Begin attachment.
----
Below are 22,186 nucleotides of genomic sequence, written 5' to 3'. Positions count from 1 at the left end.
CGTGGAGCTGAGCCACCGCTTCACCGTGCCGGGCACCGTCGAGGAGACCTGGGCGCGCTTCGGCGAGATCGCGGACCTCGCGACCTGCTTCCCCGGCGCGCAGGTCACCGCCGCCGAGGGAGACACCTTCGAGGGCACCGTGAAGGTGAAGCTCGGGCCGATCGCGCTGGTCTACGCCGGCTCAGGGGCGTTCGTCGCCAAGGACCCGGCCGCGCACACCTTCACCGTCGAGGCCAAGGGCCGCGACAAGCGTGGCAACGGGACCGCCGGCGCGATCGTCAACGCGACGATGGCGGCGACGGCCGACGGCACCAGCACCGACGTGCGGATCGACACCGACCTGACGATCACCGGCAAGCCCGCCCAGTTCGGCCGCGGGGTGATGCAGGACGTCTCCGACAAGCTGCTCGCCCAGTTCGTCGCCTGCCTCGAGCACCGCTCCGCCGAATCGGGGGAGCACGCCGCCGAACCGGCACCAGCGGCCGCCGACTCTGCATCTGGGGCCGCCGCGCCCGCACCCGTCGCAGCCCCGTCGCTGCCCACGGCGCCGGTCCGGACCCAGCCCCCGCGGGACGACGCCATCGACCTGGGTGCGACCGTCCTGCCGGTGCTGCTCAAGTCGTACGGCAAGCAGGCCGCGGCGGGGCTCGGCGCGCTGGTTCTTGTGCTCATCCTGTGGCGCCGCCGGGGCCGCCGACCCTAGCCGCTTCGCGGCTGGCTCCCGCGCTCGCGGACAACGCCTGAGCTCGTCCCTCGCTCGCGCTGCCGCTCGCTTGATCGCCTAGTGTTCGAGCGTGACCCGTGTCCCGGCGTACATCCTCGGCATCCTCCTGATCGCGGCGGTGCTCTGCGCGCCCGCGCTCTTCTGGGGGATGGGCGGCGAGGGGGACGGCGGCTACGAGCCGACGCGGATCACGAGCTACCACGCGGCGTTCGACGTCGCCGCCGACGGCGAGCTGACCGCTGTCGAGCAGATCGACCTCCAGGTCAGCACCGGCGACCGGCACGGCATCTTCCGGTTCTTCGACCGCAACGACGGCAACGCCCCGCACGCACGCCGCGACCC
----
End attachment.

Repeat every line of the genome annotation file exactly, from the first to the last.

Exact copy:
Below are 22,186 nucleotides of genomic sequence, written 5' to 3'. Positions count from 1 at the left end.
CGTGGAGCTGAGCCACCGCTTCACCGTGCCGGGCACCGTCGAGGAGACCTGGGCGCGCTTCGGCGAGATCGCGGACCTCGCGACCTGCTTCCCCGGCGCGCAGGTCACCGCCGCCGAGGGAGACACCTTCGAGGGCACCGTGAAGGTGAAGCTCGGGCCGATCGCGCTGGTCTACGCCGGCTCAGGGGCGTTCGTCGCCAAGGACCCGGCCGCGCACACCTTCACCGTCGAGGCCAAGGGCCGCGACAAGCGTGGCAACGGGACCGCCGGCGCGATCGTCAACGCGACGATGGCGGCGACGGCCGACGGCACCAGCACCGACGTGCGGATCGACACCGACCTGACGATCACCGGCAAGCCCGCCCAGTTCGGCCGCGGGGTGATGCAGGACGTCTCCGACAAGCTGCTCGCCCAGTTCGTCGCCTGCCTCGAGCACCGCTCCGCCGAATCGGGGGAGCACGCCGCCGAACCGGCACCAGCGGCCGCCGACTCTGCATCTGGGGCCGCCGCGCCCGCACCCGTCGCAGCCCCGTCGCTGCCCACGGCGCCGGTCCGGACCCAGCCCCCGCGGGACGACGCCATCGACCTGGGTGCGACCGTCCTGCCGGTGCTGCTCAAGTCGTACGGCAAGCAGGCCGCGGCGGGGCTCGGCGCGCTGGTTCTTGTGCTCATCCTGTGGCGCCGCCGGGGCCGCCGACCCTAGCCGCTTCGCGGCTGGCTCCCGCGCTCGCGGACAACGCCTGAGCTCGTCCCTCGCTCGCGCTGCCGCTCGCTTGATCGCCTAGTGTTCGAGCGTGACCCGTGTCCCGGCGTACATCCTCGGCATCCTCCTGATCGCGGCGGTGCTCTGCGCGCCCGCGCTCTTCTGGGGGATGGGCGGCGAGGGGGACGGCGGCTACGAGCCGACGCGGATCACGAGCTACCACGCGGCGTTCGACGTCGCCGCCGACGGCGAGCTGACCGCTGTCGAGCAGATCGACCTCCAGGTCAGCACCGGCGACCGGCACGGCATCTTCCGGTTCTTCGACCGCAACGACGGCAACGCCCCGCACGCACGCCGCGACCC